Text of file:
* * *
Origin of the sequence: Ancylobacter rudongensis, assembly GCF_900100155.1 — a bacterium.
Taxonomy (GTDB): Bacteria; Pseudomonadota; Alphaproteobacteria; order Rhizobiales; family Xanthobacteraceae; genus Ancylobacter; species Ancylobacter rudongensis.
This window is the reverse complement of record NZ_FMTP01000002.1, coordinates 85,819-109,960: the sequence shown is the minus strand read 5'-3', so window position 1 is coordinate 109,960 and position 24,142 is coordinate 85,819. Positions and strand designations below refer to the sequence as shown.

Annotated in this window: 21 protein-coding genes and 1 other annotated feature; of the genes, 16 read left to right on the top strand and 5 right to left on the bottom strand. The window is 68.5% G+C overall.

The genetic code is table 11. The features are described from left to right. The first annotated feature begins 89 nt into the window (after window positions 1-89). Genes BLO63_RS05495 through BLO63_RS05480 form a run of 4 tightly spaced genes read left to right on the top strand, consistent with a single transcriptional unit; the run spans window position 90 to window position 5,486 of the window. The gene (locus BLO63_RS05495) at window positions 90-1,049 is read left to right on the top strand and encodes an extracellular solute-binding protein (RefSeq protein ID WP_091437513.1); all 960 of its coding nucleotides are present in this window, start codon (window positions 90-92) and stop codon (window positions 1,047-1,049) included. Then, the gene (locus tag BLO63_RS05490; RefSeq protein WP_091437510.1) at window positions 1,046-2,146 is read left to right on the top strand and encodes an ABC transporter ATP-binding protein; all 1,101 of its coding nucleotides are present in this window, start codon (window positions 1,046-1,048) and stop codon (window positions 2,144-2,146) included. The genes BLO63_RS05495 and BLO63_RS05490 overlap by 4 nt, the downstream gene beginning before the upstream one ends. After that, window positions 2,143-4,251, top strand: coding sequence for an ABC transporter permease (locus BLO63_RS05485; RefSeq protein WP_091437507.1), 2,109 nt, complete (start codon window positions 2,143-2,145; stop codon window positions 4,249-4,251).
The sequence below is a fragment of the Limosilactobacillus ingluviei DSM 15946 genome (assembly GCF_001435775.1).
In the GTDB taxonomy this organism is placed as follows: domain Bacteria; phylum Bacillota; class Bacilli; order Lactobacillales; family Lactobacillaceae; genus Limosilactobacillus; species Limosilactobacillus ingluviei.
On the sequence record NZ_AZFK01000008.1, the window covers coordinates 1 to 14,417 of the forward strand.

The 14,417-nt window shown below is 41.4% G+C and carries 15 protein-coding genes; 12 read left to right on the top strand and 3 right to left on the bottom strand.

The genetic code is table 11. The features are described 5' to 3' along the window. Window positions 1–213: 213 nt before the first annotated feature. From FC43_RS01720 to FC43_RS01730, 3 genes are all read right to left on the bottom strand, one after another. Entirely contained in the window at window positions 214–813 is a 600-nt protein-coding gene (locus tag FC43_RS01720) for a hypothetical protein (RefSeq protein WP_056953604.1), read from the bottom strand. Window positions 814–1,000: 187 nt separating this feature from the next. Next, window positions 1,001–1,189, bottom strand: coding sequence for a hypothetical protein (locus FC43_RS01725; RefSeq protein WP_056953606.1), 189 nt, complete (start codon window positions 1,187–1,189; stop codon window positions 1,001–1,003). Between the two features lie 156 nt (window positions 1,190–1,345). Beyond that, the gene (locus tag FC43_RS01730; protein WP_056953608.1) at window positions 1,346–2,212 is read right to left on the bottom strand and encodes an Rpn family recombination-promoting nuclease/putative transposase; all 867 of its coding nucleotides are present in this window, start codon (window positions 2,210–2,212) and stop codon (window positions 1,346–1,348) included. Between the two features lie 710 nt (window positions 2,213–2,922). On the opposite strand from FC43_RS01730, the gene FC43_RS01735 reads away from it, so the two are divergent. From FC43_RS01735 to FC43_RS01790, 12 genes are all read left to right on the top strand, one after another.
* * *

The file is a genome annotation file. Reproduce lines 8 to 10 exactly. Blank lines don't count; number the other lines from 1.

On the sequence record NZ_AZFK01000008.1, the window covers coordinates 1 to 14,417 of the forward strand.

The 14,417-nt window shown below is 41.4% G+C and carries 15 protein-coding genes; 12 read left to right on the top strand and 3 right to left on the bottom strand.

The genetic code is table 11. The features are described 5' to 3' along the window. Window positions 1–213: 213 nt before the first annotated feature. From FC43_RS01720 to FC43_RS01730, 3 genes are all read right to left on the bottom strand, one after another. Entirely contained in the window at window positions 214–813 is a 600-nt protein-coding gene (locus tag FC43_RS01720) for a hypothetical protein (RefSeq protein WP_056953604.1), read from the bottom strand. Window positions 814–1,000: 187 nt separating this feature from the next. Next, window positions 1,001–1,189, bottom strand: coding sequence for a hypothetical protein (locus FC43_RS01725; RefSeq protein WP_056953606.1), 189 nt, complete (start codon window positions 1,187–1,189; stop codon window positions 1,001–1,003). Between the two features lie 156 nt (window positions 1,190–1,345). Beyond that, the gene (locus tag FC43_RS01730; protein WP_056953608.1) at window positions 1,346–2,212 is read right to left on the bottom strand and encodes an Rpn family recombination-promoting nuclease/putative transposase; all 867 of its coding nucleotides are present in this window, start codon (window positions 2,210–2,212) and stop codon (window positions 1,346–1,348) included. Between the two features lie 710 nt (window positions 2,213–2,922). On the opposite strand from FC43_RS01730, the gene FC43_RS01735 reads away from it, so the two are divergent. From FC43_RS01735 to FC43_RS01790, 12 genes are all read left to right on the top strand, one after another.